Tomorrow I leave Santa Fe and return to Maine. I've been in Santa Fe for around three weeks, and it's been a great visit. The Santa Fe Institute is a great place. I got a lot done while here and had a good time seeing some friends and colleagues and just being in Santa Fe.

Preparations for the Complex Systems Summer School in Beijing are going well. We're close to having all the speakers arranged, and I think we have a really good line-up. Today we made most of the decisions about which students we'll accept. It was difficult; there are around four applicants for each slot. The applicants were very impressive. Emails will go out to students sometime next week. We're going to wait until all the decisions for school in Santa Fe have been made.

The last week I've gotten a fair amount of writing done. Mostly I've just been writing up extensive notes on some projects that are still in their early stages. I've been trying of late to write more and organize research projects. I find that due to my teaching and administration load, I end up repeatedly picking up and putting down projects. I think if I try to write-up preliminary results more, it'll help me get back into a project when I've been away from it for a while. Too often I spend a lot of time just trying to figure out where I was when I last worked on something. Also, writing is a really good way of clarifying one's thoughts. Sometimes writing makes me realize how little I understand about a topic. But other times -- and this was the case this week -- writing things up helps me to realize that I actually have made a lot of progress.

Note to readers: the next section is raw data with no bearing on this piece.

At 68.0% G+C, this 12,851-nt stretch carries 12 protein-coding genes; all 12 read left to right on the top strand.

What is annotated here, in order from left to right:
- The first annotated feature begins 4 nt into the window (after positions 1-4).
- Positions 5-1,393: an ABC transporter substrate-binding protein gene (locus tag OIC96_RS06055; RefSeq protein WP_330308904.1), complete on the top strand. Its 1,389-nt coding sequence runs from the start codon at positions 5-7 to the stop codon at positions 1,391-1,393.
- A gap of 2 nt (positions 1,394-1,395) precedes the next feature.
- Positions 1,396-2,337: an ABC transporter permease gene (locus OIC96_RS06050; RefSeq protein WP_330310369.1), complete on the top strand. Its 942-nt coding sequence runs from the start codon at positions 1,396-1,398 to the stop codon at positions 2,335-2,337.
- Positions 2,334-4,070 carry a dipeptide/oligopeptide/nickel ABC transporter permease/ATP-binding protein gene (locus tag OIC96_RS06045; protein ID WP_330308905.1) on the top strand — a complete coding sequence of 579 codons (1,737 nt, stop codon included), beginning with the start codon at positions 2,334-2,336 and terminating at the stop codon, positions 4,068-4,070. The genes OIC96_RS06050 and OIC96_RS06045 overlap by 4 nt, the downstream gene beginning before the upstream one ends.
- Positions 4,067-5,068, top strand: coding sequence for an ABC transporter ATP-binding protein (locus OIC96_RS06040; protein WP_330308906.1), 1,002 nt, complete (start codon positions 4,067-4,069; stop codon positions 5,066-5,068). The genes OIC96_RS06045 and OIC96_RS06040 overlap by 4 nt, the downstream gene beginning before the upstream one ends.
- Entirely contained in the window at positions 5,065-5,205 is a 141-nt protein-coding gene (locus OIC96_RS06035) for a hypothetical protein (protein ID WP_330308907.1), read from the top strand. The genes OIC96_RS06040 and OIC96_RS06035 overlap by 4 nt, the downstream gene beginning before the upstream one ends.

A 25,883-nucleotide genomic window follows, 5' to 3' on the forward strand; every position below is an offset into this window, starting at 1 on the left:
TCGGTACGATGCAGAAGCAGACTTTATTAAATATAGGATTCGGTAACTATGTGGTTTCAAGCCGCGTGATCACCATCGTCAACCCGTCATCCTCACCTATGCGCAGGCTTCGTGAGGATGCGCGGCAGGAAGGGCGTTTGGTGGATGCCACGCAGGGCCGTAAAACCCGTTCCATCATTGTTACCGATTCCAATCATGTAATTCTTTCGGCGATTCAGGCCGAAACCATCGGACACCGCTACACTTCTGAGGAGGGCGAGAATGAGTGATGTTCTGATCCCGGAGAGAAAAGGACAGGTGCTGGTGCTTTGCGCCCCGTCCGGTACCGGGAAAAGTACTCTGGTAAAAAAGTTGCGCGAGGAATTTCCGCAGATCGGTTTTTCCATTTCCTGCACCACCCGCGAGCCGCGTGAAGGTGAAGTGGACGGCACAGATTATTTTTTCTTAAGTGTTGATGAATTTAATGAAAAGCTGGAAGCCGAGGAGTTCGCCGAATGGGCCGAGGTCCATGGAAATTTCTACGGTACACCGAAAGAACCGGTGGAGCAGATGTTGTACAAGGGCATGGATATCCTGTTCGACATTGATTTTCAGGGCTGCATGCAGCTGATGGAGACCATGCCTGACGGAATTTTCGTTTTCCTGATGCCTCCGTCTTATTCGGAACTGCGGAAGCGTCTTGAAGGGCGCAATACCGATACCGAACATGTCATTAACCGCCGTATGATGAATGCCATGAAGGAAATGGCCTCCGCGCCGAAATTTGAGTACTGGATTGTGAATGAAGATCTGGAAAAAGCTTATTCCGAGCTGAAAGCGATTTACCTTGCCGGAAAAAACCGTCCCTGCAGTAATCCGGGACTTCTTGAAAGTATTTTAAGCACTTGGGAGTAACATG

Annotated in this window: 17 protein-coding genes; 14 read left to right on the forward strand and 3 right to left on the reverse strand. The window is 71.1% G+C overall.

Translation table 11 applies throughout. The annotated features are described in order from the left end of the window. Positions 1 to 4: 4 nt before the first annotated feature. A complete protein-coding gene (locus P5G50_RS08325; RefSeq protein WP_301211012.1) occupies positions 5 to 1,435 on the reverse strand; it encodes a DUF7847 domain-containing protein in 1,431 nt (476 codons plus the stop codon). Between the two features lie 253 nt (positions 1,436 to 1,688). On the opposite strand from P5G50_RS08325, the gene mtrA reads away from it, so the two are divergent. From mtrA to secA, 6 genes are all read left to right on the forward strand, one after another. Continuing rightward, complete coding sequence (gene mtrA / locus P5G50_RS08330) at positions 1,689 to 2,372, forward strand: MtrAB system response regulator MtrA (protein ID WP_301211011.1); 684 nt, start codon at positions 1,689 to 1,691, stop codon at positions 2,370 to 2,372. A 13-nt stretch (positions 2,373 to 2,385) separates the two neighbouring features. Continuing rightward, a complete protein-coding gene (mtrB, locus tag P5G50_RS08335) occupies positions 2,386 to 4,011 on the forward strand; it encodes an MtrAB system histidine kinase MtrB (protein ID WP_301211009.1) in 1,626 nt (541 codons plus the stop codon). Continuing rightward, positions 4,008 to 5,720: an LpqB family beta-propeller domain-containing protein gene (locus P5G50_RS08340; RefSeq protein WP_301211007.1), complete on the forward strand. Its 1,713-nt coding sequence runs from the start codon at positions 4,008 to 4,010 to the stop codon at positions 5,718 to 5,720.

It rained a little bit tonight, which is good, because it's been an amazingly dry winter in New Mexico. Santa Fe is incredible when it rains -- the hills smell wonderful. The rain brings out the pinon and juniper and it's pretty awesome. This time tomorrow I'll be back in Maine, where it snowed a few inches today. I'm looking forward to experiencing some winter, but I hope this isn't one of those years when spring doesn't arrive until mid-May.

Wednesday, March 01, 2006


I was at the grocery store today standing in line. The person in front of me had a few items. The cashier rang them up and told him the total. The man then seemed surprised. He fumbles around and very slowly reaches for his wallet. Eventually he takes out a debit card and pays.

I know this is unkind and impatient, but why not start reaching for your wallet or money before the cashier is done ringing you up? It's not as if it's suddenly going to be free so you won't need to pay. You've been to the store before, right? So you should know how this works by now. Don't look stunned when it's time to get out some money. Well, it's ok if you look stunned. I really don't care. But don't take forever. I've got things to do and I'd rather not wait while you move in slow motion trying to find what pocket your wallet is in.

A similar frustration occurs when someone in front of me is paying in cash. Then the total comes to, say, $15.07. A good time to pay with that crisp twenty dollar bill that you got from the ATM, right? Wrong. All of a sudden time stops while I watch the person in front of me look in every compartment in her bag/purse/sachel trying to find seven cents so she avoids the indignity of being handed $4.93. Again, why not have your change handy? Or, why not just take the 93 cents? It won't kill you.